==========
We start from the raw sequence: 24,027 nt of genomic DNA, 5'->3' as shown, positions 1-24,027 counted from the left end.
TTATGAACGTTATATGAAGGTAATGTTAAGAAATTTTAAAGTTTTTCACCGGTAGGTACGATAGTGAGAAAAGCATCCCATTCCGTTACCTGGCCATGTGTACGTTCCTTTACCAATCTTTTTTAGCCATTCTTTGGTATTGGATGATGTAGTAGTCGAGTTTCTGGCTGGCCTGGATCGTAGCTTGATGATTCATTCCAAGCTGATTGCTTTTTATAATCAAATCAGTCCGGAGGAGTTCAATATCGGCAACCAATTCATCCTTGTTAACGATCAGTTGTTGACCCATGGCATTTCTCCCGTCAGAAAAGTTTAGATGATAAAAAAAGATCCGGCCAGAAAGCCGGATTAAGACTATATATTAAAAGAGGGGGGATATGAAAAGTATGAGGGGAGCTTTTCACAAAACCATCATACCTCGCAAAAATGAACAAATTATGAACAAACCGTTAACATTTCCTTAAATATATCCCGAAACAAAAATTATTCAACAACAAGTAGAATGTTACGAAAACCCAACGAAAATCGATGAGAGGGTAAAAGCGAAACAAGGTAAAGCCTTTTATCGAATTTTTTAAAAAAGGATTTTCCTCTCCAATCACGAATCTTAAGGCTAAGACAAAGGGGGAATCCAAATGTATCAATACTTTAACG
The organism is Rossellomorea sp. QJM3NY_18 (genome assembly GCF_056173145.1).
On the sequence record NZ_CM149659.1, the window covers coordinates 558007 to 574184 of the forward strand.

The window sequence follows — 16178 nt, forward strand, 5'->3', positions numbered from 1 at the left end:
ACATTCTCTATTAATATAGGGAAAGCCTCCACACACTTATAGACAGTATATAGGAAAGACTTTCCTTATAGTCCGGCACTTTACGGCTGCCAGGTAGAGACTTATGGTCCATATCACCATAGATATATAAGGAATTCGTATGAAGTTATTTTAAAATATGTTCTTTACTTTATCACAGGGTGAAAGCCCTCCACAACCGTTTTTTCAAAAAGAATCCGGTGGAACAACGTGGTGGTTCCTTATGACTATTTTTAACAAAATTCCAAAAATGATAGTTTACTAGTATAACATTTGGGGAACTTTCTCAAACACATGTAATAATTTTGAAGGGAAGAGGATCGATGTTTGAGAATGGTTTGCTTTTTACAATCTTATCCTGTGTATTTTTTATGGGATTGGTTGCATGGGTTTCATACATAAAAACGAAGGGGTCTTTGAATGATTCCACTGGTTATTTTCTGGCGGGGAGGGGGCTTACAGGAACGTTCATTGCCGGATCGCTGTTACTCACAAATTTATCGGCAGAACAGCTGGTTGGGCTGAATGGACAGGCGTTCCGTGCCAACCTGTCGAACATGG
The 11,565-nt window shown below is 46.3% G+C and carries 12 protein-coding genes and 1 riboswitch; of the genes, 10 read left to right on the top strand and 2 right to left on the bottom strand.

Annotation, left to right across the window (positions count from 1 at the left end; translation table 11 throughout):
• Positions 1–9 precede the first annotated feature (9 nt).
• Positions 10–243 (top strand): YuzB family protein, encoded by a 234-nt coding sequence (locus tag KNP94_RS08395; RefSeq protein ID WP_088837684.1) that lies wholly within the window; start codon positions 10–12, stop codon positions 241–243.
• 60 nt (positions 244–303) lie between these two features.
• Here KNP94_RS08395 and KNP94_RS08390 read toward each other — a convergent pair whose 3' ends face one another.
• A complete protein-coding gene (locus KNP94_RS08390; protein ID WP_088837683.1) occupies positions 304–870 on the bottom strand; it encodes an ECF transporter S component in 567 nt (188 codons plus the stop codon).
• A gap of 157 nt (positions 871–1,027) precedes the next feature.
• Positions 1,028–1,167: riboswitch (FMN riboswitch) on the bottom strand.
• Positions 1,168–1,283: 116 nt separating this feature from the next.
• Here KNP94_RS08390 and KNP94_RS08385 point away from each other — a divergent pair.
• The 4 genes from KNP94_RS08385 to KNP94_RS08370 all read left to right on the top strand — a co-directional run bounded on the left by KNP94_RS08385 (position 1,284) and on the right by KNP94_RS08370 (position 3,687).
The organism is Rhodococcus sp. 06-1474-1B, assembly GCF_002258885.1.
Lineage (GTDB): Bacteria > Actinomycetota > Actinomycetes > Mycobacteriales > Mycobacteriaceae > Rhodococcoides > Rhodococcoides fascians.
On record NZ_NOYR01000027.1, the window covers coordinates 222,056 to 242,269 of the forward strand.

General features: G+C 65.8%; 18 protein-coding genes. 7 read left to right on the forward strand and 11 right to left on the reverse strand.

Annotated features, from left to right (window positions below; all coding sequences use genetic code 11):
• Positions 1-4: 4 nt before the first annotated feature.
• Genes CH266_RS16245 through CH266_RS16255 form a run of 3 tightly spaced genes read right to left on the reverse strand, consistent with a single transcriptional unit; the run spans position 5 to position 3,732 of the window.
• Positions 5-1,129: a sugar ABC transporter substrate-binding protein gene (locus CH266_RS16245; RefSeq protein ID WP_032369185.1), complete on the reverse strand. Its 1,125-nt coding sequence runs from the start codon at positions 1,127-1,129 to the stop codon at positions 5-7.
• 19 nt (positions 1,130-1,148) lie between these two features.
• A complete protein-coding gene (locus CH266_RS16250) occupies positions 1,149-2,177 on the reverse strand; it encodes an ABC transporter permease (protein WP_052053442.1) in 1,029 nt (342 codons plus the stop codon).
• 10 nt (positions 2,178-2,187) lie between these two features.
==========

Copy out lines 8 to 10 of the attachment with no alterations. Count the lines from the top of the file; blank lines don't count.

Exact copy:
Annotation, left to right across the window (positions count from 1 at the left end; translation table 11 throughout):
• Positions 1–9 precede the first annotated feature (9 nt).
• Positions 10–243 (top strand): YuzB family protein, encoded by a 234-nt coding sequence (locus tag KNP94_RS08395; RefSeq protein ID WP_088837684.1) that lies wholly within the window; start codon positions 10–12, stop codon positions 241–243.